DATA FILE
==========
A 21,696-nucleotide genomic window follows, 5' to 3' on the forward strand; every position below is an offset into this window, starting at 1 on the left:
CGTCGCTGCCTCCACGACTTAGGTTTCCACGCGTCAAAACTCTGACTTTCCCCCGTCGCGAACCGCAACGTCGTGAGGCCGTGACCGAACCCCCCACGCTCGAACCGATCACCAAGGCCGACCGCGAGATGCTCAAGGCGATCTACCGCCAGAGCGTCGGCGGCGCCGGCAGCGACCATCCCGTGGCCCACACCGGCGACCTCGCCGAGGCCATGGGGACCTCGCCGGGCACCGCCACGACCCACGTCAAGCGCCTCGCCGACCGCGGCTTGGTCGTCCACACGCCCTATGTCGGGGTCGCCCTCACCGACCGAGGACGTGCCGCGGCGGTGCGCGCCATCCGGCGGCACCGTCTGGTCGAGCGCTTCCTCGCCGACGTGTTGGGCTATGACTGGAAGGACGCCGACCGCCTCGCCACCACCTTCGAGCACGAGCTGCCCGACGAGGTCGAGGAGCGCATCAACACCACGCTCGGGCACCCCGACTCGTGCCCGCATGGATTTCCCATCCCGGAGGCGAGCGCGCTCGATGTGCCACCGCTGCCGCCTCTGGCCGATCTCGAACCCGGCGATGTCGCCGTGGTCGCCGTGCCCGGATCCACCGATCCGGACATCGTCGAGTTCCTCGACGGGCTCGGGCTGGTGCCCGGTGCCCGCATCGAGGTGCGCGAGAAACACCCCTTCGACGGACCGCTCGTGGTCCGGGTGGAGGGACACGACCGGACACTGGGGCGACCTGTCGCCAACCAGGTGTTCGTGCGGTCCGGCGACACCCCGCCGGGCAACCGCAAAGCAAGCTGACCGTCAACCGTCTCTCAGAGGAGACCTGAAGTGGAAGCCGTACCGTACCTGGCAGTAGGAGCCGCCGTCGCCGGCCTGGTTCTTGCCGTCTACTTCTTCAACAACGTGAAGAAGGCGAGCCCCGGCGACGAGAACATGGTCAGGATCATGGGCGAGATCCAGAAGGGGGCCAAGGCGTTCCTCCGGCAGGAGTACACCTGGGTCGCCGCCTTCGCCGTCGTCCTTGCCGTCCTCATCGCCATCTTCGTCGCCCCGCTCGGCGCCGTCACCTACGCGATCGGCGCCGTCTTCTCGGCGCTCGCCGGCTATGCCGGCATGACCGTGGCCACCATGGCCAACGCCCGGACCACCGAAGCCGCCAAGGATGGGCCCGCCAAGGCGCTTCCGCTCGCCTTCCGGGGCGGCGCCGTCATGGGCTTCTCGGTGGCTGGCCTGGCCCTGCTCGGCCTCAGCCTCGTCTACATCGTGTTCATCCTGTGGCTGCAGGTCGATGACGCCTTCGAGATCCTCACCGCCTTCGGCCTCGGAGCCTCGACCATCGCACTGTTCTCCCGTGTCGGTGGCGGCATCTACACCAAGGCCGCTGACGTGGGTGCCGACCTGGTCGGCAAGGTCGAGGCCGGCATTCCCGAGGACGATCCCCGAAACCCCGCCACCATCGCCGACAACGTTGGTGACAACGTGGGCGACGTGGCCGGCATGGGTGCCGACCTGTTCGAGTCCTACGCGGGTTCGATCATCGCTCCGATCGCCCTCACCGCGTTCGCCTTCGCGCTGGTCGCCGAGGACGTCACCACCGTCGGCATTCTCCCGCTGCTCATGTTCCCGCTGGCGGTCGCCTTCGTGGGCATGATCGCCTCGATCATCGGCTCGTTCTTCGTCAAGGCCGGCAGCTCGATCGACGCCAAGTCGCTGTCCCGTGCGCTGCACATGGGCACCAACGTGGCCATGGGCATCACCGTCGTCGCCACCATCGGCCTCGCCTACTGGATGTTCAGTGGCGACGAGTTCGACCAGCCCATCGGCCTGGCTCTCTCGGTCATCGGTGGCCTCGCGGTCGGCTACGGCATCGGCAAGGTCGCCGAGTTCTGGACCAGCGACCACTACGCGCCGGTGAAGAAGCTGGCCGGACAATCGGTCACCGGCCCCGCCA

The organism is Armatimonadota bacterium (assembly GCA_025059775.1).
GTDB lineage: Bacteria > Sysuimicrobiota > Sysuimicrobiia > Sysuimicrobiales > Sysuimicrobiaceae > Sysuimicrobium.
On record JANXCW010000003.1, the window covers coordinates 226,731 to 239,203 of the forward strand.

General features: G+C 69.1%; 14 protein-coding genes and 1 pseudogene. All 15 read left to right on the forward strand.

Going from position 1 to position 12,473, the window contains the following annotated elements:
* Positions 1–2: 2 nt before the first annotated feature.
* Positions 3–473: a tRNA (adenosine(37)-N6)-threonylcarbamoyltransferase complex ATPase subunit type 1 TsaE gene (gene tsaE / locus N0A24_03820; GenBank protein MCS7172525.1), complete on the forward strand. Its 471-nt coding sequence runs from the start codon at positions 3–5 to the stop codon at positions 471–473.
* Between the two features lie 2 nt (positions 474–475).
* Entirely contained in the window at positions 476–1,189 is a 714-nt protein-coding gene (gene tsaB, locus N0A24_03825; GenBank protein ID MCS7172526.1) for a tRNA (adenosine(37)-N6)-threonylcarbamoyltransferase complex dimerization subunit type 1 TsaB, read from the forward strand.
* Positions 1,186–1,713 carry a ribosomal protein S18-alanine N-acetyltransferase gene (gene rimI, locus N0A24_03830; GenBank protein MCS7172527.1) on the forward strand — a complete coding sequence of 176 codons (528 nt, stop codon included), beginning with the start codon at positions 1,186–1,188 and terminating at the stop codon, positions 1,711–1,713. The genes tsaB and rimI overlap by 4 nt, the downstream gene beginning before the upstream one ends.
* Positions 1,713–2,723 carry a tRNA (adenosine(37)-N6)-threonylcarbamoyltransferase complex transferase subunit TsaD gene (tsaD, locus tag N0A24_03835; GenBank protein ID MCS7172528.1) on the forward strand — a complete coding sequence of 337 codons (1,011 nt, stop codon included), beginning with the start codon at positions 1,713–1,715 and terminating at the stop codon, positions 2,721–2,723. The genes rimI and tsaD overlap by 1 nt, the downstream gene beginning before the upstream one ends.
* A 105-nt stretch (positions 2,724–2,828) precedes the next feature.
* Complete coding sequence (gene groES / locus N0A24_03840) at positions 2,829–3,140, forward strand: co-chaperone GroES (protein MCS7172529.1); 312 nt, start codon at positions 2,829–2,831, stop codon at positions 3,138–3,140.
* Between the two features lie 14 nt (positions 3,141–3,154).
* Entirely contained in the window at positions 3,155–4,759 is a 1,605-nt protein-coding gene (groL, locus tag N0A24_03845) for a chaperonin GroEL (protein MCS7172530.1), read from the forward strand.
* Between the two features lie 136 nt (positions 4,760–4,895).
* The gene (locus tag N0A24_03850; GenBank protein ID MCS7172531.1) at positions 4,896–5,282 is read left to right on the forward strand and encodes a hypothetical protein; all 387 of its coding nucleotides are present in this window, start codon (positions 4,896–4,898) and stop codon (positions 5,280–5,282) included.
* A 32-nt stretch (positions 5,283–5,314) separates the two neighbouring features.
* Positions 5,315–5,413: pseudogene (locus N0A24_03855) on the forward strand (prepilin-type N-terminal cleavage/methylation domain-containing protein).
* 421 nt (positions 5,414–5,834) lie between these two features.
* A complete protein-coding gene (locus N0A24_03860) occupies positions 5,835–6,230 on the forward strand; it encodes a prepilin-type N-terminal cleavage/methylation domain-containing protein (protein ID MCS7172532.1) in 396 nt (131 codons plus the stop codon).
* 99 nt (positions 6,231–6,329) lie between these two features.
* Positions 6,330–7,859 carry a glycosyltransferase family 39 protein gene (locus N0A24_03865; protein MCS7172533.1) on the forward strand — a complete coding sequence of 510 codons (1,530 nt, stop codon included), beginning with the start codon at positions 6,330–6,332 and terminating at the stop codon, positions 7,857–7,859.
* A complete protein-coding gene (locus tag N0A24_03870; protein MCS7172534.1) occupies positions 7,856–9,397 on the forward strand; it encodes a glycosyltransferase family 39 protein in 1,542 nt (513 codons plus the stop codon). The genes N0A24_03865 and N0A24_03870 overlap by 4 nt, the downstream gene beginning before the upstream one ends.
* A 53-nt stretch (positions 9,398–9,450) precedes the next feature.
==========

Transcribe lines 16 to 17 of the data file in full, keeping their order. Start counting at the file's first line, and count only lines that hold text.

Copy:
* Between the two features lie 14 nt (positions 3,141–3,154).
* Entirely contained in the window at positions 3,155–4,759 is a 1,605-nt protein-coding gene (groL, locus tag N0A24_03845) for a chaperonin GroEL (protein MCS7172530.1), read from the forward strand.